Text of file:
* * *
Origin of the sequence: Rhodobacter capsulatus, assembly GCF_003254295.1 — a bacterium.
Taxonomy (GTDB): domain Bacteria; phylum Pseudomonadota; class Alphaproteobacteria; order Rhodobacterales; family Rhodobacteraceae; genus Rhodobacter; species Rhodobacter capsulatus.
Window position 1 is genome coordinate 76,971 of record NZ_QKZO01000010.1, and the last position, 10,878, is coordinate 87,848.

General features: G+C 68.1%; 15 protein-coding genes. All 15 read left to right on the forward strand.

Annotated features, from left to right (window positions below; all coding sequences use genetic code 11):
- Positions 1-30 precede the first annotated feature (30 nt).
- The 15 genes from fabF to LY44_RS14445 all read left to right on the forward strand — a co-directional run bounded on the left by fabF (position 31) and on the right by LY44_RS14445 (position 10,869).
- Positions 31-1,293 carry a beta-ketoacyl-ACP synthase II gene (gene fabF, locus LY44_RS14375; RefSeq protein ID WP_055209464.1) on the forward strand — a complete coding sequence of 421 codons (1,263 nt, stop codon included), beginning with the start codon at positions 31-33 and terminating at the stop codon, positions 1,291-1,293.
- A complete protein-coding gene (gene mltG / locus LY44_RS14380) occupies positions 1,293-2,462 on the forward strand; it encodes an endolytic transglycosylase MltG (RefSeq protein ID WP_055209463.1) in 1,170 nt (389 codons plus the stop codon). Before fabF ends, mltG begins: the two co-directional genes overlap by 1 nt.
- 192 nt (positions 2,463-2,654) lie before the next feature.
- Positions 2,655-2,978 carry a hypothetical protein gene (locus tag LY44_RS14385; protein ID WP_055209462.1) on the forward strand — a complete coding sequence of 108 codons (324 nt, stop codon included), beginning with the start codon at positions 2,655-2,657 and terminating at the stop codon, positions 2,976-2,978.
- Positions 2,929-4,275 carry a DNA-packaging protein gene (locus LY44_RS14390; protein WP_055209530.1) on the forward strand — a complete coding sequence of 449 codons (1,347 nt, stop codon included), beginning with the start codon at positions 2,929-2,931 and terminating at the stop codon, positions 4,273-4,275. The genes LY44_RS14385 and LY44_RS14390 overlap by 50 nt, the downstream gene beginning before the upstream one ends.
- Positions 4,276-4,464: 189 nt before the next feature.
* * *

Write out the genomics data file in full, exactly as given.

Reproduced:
Origin of the sequence: Rhodobacter capsulatus, assembly GCF_003254295.1 — a bacterium.
Taxonomy (GTDB): domain Bacteria; phylum Pseudomonadota; class Alphaproteobacteria; order Rhodobacterales; family Rhodobacteraceae; genus Rhodobacter; species Rhodobacter capsulatus.
Window position 1 is genome coordinate 76,971 of record NZ_QKZO01000010.1, and the last position, 10,878, is coordinate 87,848.

General features: G+C 68.1%; 15 protein-coding genes. All 15 read left to right on the forward strand.

Annotated features, from left to right (window positions below; all coding sequences use genetic code 11):
- Positions 1-30 precede the first annotated feature (30 nt).
- The 15 genes from fabF to LY44_RS14445 all read left to right on the forward strand — a co-directional run bounded on the left by fabF (position 31) and on the right by LY44_RS14445 (position 10,869).
- Positions 31-1,293 carry a beta-ketoacyl-ACP synthase II gene (gene fabF, locus LY44_RS14375; RefSeq protein ID WP_055209464.1) on the forward strand — a complete coding sequence of 421 codons (1,263 nt, stop codon included), beginning with the start codon at positions 31-33 and terminating at the stop codon, positions 1,291-1,293.
- A complete protein-coding gene (gene mltG / locus LY44_RS14380) occupies positions 1,293-2,462 on the forward strand; it encodes an endolytic transglycosylase MltG (RefSeq protein ID WP_055209463.1) in 1,170 nt (389 codons plus the stop codon). Before fabF ends, mltG begins: the two co-directional genes overlap by 1 nt.
- 192 nt (positions 2,463-2,654) lie before the next feature.
- Positions 2,655-2,978 carry a hypothetical protein gene (locus tag LY44_RS14385; protein ID WP_055209462.1) on the forward strand — a complete coding sequence of 108 codons (324 nt, stop codon included), beginning with the start codon at positions 2,655-2,657 and terminating at the stop codon, positions 2,976-2,978.
- Positions 2,929-4,275 carry a DNA-packaging protein gene (locus LY44_RS14390; protein WP_055209530.1) on the forward strand — a complete coding sequence of 449 codons (1,347 nt, stop codon included), beginning with the start codon at positions 2,929-2,931 and terminating at the stop codon, positions 4,273-4,275. The genes LY44_RS14385 and LY44_RS14390 overlap by 50 nt, the downstream gene beginning before the upstream one ends.
- Positions 4,276-4,464: 189 nt before the next feature.